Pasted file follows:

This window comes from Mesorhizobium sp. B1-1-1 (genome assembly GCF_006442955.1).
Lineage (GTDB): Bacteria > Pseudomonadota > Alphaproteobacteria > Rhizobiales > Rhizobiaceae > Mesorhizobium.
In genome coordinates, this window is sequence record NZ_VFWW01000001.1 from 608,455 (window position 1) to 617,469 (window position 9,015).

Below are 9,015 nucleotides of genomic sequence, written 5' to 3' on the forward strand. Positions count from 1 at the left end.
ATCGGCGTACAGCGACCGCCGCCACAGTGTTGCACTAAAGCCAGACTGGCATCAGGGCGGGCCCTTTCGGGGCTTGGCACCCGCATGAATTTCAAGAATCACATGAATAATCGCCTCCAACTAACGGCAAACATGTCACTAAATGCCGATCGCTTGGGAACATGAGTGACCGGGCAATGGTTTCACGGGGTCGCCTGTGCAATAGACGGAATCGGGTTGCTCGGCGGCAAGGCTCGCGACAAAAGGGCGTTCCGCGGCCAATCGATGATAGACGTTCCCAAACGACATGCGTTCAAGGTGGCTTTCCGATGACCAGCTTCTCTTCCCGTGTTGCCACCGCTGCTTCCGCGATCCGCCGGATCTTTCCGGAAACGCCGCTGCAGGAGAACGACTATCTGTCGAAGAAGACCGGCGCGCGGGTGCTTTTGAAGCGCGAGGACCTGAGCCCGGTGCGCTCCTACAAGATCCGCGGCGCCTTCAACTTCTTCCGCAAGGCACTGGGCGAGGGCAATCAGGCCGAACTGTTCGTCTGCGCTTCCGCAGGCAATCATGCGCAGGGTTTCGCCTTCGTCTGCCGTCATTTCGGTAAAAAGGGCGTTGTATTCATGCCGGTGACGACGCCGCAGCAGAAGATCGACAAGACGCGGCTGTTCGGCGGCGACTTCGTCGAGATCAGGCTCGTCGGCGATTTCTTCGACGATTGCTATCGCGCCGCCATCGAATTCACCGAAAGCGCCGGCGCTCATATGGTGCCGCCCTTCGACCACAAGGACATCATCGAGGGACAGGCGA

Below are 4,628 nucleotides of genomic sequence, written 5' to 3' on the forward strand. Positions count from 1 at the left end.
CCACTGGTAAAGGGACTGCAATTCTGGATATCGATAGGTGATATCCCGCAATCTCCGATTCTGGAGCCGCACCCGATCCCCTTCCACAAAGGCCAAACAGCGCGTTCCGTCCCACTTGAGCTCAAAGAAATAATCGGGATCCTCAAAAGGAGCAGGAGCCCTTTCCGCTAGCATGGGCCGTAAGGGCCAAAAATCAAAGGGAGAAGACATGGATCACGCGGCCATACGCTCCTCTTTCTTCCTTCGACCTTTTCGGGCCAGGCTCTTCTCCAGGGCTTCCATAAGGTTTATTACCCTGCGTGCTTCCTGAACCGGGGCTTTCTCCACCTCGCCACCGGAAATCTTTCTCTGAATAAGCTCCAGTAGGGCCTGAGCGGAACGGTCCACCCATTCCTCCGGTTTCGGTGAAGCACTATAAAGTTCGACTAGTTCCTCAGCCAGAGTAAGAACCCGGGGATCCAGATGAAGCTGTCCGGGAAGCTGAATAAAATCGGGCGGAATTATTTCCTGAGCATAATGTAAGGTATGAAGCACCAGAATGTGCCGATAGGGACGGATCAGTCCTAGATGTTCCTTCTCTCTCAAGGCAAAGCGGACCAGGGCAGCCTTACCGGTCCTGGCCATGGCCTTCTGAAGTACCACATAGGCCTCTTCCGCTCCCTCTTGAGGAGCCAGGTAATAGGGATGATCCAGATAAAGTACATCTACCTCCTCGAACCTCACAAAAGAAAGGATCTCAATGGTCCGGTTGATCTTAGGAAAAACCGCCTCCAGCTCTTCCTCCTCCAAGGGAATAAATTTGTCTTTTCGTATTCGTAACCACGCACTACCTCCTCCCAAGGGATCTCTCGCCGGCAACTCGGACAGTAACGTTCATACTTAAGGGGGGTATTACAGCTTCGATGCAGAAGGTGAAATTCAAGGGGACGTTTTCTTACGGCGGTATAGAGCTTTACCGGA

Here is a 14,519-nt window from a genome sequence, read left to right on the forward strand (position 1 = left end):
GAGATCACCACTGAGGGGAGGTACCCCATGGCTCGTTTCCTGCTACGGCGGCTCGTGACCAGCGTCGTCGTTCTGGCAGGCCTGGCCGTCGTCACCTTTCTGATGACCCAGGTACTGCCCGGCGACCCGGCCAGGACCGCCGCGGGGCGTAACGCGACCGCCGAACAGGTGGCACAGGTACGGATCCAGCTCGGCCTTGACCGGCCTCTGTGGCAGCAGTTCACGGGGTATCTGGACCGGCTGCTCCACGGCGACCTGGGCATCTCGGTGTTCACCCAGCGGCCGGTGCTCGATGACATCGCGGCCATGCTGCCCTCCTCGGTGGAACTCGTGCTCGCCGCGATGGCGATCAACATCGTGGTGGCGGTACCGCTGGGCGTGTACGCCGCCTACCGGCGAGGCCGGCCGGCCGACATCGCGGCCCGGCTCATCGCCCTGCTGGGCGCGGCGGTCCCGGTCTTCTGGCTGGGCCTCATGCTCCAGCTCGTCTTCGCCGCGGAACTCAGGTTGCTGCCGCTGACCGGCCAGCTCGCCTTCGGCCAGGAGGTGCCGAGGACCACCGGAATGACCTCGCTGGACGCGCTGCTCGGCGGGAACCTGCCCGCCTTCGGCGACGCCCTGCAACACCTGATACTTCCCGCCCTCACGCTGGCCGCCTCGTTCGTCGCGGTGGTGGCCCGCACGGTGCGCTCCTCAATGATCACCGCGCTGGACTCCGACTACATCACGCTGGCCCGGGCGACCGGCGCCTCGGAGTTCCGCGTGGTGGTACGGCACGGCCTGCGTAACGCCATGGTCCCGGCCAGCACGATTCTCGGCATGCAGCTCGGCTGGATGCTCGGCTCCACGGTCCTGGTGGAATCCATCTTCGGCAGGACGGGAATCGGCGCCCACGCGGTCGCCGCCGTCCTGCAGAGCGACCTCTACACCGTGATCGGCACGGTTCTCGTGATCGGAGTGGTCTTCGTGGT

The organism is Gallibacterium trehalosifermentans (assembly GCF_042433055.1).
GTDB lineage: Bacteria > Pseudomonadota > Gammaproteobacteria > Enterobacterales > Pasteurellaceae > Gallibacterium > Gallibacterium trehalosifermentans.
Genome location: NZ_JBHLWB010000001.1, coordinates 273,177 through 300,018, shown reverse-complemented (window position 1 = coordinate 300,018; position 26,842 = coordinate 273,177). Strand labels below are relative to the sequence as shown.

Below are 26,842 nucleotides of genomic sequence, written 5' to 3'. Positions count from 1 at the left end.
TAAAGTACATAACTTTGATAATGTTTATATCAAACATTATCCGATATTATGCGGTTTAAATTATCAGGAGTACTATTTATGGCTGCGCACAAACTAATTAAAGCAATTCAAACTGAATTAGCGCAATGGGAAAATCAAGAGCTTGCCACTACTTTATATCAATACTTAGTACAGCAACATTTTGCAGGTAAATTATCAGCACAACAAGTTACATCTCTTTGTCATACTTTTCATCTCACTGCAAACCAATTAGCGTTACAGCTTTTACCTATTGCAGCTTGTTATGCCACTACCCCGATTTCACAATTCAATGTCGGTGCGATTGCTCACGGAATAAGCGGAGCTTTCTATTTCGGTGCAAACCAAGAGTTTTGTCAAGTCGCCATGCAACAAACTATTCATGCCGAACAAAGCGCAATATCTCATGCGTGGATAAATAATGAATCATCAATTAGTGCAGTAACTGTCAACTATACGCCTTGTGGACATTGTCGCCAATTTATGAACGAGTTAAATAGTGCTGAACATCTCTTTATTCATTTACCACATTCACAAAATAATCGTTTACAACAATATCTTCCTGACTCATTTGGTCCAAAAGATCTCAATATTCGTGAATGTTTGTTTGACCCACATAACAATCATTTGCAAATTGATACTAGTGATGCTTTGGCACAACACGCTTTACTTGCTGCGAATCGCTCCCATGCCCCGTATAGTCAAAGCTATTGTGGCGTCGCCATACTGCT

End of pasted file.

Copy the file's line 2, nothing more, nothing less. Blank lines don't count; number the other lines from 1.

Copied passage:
Lineage (GTDB): Bacteria > Pseudomonadota > Alphaproteobacteria > Rhizobiales > Rhizobiaceae > Mesorhizobium.